This was almost like a way to “prep” the public for what we all thought was going to be a massive influx of foreign tourists, many of whom would have had tattoos.
While the entire process involved an array of different methods, one simple way was to increase the number of foreigners on television. This was so Japanese people would be exposed everyday to foreigners from different places around the world and would begin to like certain people and relate to them more. New shows where people from multiple different countries would appear and for example, explain what a McDonald’s menu is like in their home country, or spoke about differences and similarities between their home nation and Japan, became more common. This all comes back to COVID-19 as like myself, many people spent a lot of time in front of a screen during lockdown periods.
Slowly but surely, as more and more foreigners were on television everyday, and the influence of foreign pop culture made its way deeper into Japan, opinions and perceptions on normal things in the West like tattoos or skateboarding started to change, especially for young people.
To get a better idea of how this kind of thing works, I covered in an article how Japan’s skateboard gold medalist Yuto Horigome changed the way people saw skateboarding after winning the men’s street segment in the Olympics. Horigome wasn’t at all what people thought skateboarders were like, and he proved to people that there are other ways to perceive things.
Still, with tattoos, not many Japanese celebrities or athletes have visible ones in comparison to Western celebrities who are sometimes covered in tattoos from head to toe. In fact, some celebs can even be dropped from their agencies if they get tattooed because they think it will hurt their image. Meanwhile overseas, some of the world’s biggest names and biggest role models to children, like Lionel Messi, have tattoos.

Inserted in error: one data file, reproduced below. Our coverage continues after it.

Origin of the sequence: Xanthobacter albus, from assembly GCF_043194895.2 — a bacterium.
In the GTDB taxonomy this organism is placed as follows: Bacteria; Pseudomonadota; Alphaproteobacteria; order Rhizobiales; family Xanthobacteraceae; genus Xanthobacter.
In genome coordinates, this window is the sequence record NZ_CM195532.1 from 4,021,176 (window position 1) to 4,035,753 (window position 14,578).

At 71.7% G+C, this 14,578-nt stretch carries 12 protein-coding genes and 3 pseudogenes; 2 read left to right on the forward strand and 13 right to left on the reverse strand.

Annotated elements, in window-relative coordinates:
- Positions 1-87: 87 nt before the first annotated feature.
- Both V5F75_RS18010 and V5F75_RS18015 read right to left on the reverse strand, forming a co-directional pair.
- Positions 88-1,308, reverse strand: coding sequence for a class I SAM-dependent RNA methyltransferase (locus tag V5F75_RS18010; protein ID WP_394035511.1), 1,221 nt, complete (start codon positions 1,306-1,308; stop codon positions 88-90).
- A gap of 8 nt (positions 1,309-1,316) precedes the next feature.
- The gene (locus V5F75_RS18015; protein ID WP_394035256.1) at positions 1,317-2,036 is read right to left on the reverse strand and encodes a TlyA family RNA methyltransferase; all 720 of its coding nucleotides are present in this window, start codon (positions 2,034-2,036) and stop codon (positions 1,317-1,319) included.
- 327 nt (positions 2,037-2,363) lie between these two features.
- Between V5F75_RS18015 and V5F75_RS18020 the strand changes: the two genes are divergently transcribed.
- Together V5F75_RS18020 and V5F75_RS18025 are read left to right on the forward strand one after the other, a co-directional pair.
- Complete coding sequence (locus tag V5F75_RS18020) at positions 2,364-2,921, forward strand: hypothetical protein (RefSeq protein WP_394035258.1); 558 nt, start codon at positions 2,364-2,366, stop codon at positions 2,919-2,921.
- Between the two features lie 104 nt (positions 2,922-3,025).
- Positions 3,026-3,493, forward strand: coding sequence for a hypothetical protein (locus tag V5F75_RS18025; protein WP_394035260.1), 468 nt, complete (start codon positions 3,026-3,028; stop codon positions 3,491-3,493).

The Future of Tattoos Looks a Little Brighter
Regardless, Japan’s younger generations who are now more exposed to the world through things like the internet and social media continue to be exposed to and influenced by figures in Western pop culture. Slowly but surely, the process of tattoos being considered less and less taboo began years ago, and COVID-19 and the Olympics actually helped speed it up.
The Olympics and Japan’s preparations for it helped increase exposure to the West, while at the same time, COVID-19’s lockdowns helped increase the demand for and interest in “private” fashion, as people began to want to experiment with more than just clothing and hairstyles in order to express themselves.
Only time will tell how tattoo culture will change in Japan in the future.
Kevin Murasaki grew up moving back and forth between Chicago and Yokohama, Japan. Known as a "hafu", Kevin is half Japanese, and half American. Now a videographer and drone operator based in Fukuoka, Japan, Kevin enjoys playing basketball, driving on mountain or "touge" roads, and fishing in his free time. Kevin is a recent graduate of the University of British Columbia.